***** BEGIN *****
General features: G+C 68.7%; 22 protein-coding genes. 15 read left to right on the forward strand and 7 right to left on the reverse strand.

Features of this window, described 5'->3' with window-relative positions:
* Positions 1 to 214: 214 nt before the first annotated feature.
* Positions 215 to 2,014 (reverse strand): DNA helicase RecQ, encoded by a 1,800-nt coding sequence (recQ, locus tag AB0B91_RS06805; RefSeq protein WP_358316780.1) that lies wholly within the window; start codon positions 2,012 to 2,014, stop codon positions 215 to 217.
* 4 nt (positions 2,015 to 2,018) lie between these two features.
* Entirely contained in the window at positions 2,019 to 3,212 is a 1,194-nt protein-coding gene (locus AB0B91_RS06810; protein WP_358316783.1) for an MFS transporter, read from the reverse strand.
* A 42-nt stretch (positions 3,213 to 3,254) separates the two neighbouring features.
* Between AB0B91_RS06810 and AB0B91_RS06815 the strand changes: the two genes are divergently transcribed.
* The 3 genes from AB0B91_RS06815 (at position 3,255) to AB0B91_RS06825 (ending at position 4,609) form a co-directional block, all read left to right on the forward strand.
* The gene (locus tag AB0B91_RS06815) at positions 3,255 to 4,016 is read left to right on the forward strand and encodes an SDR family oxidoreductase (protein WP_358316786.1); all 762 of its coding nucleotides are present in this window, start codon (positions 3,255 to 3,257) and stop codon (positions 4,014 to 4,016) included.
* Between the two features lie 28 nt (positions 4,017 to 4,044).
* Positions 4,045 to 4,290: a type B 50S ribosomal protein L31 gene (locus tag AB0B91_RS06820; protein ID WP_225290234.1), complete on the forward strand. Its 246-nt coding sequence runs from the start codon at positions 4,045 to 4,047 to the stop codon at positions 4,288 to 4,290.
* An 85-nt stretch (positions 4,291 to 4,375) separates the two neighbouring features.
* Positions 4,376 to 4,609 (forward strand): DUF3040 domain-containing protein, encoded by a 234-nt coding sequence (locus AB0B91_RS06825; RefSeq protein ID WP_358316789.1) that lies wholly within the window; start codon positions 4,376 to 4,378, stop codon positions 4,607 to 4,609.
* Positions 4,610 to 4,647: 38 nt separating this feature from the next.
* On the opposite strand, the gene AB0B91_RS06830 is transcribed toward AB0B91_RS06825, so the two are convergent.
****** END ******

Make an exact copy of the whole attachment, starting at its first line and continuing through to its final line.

General features: G+C 68.7%; 22 protein-coding genes. 15 read left to right on the forward strand and 7 right to left on the reverse strand.

Features of this window, described 5'->3' with window-relative positions:
* Positions 1 to 214: 214 nt before the first annotated feature.
* Positions 215 to 2,014 (reverse strand): DNA helicase RecQ, encoded by a 1,800-nt coding sequence (recQ, locus tag AB0B91_RS06805; RefSeq protein WP_358316780.1) that lies wholly within the window; start codon positions 2,012 to 2,014, stop codon positions 215 to 217.
* 4 nt (positions 2,015 to 2,018) lie between these two features.
* Entirely contained in the window at positions 2,019 to 3,212 is a 1,194-nt protein-coding gene (locus AB0B91_RS06810; protein WP_358316783.1) for an MFS transporter, read from the reverse strand.
* A 42-nt stretch (positions 3,213 to 3,254) separates the two neighbouring features.
* Between AB0B91_RS06810 and AB0B91_RS06815 the strand changes: the two genes are divergently transcribed.
* The 3 genes from AB0B91_RS06815 (at position 3,255) to AB0B91_RS06825 (ending at position 4,609) form a co-directional block, all read left to right on the forward strand.
* The gene (locus tag AB0B91_RS06815) at positions 3,255 to 4,016 is read left to right on the forward strand and encodes an SDR family oxidoreductase (protein WP_358316786.1); all 762 of its coding nucleotides are present in this window, start codon (positions 3,255 to 3,257) and stop codon (positions 4,014 to 4,016) included.
* Between the two features lie 28 nt (positions 4,017 to 4,044).
* Positions 4,045 to 4,290: a type B 50S ribosomal protein L31 gene (locus tag AB0B91_RS06820; protein ID WP_225290234.1), complete on the forward strand. Its 246-nt coding sequence runs from the start codon at positions 4,045 to 4,047 to the stop codon at positions 4,288 to 4,290.
* An 85-nt stretch (positions 4,291 to 4,375) separates the two neighbouring features.
* Positions 4,376 to 4,609 (forward strand): DUF3040 domain-containing protein, encoded by a 234-nt coding sequence (locus AB0B91_RS06825; RefSeq protein ID WP_358316789.1) that lies wholly within the window; start codon positions 4,376 to 4,378, stop codon positions 4,607 to 4,609.
* Positions 4,610 to 4,647: 38 nt separating this feature from the next.
* On the opposite strand, the gene AB0B91_RS06830 is transcribed toward AB0B91_RS06825, so the two are convergent.